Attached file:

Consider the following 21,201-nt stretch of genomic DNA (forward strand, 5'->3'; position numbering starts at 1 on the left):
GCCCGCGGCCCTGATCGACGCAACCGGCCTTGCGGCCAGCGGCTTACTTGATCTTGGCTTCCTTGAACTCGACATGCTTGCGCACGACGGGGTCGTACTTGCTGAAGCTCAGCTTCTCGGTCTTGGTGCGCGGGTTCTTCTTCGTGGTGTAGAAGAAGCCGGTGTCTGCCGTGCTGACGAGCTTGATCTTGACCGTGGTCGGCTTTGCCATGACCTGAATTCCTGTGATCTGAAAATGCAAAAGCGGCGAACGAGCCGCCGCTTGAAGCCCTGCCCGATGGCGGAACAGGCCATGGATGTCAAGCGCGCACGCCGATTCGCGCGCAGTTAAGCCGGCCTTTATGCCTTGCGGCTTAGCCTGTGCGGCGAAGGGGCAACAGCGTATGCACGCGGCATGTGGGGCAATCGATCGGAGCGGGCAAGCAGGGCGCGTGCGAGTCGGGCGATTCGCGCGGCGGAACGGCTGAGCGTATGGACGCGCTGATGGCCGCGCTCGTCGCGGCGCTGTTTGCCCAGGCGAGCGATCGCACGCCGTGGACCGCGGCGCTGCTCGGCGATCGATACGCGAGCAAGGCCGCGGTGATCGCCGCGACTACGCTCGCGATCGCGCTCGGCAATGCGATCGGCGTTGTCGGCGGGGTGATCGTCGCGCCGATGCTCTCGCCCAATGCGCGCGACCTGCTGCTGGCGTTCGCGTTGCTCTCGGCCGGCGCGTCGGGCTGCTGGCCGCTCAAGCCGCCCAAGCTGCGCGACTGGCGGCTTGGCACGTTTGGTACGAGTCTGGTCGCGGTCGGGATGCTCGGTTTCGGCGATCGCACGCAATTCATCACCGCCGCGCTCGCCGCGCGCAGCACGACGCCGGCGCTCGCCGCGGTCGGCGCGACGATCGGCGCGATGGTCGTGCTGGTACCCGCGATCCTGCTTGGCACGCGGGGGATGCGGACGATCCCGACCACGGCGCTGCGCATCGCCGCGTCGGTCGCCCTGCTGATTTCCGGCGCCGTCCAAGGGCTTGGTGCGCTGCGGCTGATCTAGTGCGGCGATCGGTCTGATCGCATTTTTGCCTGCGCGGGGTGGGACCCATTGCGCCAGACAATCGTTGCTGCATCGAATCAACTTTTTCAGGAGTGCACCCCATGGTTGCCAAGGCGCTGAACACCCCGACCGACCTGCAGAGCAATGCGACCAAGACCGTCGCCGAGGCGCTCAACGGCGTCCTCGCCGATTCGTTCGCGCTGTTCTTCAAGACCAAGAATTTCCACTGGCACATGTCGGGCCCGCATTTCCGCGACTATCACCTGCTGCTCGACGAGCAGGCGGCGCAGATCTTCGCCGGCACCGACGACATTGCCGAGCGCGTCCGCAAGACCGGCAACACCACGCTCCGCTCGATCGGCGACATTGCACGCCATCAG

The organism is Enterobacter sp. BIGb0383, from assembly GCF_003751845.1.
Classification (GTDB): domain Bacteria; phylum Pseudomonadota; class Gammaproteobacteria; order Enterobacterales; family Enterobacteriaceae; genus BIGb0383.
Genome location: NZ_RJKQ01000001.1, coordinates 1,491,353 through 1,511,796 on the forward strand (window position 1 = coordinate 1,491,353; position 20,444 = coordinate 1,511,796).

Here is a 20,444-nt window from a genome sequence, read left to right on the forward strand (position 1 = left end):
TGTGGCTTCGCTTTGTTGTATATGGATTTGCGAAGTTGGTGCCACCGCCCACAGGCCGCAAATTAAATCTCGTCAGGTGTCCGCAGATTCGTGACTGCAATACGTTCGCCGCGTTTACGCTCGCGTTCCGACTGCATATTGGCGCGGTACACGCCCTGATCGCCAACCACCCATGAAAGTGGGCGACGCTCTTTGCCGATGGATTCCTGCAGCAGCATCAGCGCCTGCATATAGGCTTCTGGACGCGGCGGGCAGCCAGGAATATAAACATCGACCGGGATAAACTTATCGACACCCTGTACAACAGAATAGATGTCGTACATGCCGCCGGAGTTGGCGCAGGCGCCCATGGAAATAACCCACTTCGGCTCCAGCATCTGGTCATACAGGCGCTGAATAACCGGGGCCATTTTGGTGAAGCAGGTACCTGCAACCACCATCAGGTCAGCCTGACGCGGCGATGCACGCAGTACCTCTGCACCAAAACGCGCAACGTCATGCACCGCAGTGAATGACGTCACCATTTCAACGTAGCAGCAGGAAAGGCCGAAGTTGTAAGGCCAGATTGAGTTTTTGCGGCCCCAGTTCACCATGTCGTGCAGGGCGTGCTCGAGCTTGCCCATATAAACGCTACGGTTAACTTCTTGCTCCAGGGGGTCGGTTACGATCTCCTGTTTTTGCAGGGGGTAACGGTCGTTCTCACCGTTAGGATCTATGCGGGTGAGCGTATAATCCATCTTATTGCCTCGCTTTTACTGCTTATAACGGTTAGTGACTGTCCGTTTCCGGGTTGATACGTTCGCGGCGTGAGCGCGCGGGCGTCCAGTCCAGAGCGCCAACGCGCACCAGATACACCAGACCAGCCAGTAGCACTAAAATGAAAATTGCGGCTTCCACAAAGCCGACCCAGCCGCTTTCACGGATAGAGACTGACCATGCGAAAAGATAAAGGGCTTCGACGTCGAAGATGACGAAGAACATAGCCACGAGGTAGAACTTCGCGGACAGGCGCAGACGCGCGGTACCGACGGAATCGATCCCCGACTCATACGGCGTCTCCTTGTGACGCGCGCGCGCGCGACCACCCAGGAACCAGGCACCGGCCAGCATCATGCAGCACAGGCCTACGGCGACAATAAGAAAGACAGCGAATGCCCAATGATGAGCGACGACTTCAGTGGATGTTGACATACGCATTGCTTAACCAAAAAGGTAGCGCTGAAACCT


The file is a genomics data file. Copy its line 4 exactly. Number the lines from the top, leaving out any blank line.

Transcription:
Classification (GTDB): domain Bacteria; phylum Pseudomonadota; class Gammaproteobacteria; order Enterobacterales; family Enterobacteriaceae; genus BIGb0383.